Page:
Security of Information Act

Canadian Photography Laws » The Laws » Federal Law » Security of Information Act

The Security of Information Act is to protect Canada from spies, espionage, and sabotage.

Stated simply, do not do anything to interfere with a large number of Canadian’s lives, impair or threaten the Canadian Forces, national security or intelligence.

This law also includes use of a uniform or fake or altered identification to gain access to sensitive areas, which would otherwise be Fraud.

This could include passing any photos or information that are (or could be considered) national secrets to foreign countries. Generally, this act does not apply to photography, and offences are generally considered treason.

To be convicted, there must be proof that you had intent to do harm or interfere, or actually did harm or interfere.

Security of Information Act 3.:
(1).For the purposes of this Act, a purpose is prejudicial to the safety or interests of the State if a person
(a) commits, in Canada, an offence against the laws of Canada or a province that is punishable by a maximum term of imprisonment of two years or more in order to advance a political, religious or ideological purpose, objective or cause or to benefit a foreign entity or terrorist group;
(b) commits, inside or outside Canada, a terrorist activity;
(c) causes or aggravates an urgent and critical situation in Canada that
(i) endangers the lives, health or safety of Canadians, or
(ii) threatens the ability of the Government of Canada to preserve the sovereignty, security or territorial integrity of Canada;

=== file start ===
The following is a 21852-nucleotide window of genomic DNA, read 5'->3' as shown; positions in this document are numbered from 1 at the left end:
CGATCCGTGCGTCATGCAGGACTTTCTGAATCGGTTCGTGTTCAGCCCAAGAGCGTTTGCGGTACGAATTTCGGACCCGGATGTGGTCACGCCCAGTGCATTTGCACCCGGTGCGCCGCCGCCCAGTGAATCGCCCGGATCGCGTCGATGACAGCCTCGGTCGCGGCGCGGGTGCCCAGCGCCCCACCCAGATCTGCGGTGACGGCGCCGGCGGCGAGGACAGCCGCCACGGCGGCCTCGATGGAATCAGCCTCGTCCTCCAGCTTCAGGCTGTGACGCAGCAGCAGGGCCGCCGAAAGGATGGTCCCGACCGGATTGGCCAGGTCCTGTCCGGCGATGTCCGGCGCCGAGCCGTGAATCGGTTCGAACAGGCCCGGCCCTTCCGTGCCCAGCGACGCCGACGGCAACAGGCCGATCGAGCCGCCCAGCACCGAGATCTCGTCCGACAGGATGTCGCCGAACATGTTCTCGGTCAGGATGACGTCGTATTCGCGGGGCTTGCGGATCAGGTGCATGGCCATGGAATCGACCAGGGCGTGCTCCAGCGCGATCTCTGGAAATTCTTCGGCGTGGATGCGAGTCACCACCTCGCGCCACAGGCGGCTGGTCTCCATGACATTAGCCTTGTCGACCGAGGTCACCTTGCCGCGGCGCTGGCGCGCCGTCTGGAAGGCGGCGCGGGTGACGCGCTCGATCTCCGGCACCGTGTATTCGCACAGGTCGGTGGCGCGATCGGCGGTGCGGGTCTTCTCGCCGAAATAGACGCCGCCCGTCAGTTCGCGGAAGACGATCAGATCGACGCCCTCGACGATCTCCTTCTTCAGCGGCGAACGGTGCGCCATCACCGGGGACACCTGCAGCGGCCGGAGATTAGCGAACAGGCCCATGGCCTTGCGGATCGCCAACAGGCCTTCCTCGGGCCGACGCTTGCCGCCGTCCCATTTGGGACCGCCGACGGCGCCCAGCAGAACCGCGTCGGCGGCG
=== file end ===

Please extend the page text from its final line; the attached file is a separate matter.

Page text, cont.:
Security of Information Act 5.:
(1). Every person is guilty of an offence under this Act who, for the purpose of gaining admission, or of assisting any other person to gain admission, to a prohibited place, or for any other purpose prejudicial to the safety or interests of the State,
(a) uses or wears, without lawful authority, any military, police or other official uniform or any uniform so nearly resembling such a uniform as to be calculated to deceive, or falsely represents himself to be a person who is or has been entitled to use or wear any such uniform;
(b) orally or in writing in any declaration or application, or in any document signed by him or on his behalf, knowingly makes or connives at the making of any false statement or omission;
(c) forges, alters or tampers with any passport or any military, police or official pass, permit, certificate, licence or other document of a similar character, in this section referred to as an official document, or uses or has in his possession any such forged, altered or irregular official document;
(d) personates or falsely represents himself to be a person holding, or to be in the employment of a person holding, office under Her Majesty, or to be or not to be a person to whom an official document or secret official code word or password has been duly issued or communicated, or with intent to obtain an official document, secret official code word or password, whether for himself or any other person, knowingly makes any false statement

References

  • Security of Information Act
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I am not a lawyer, and this is not legal advice. For more information, see the Disclaimer.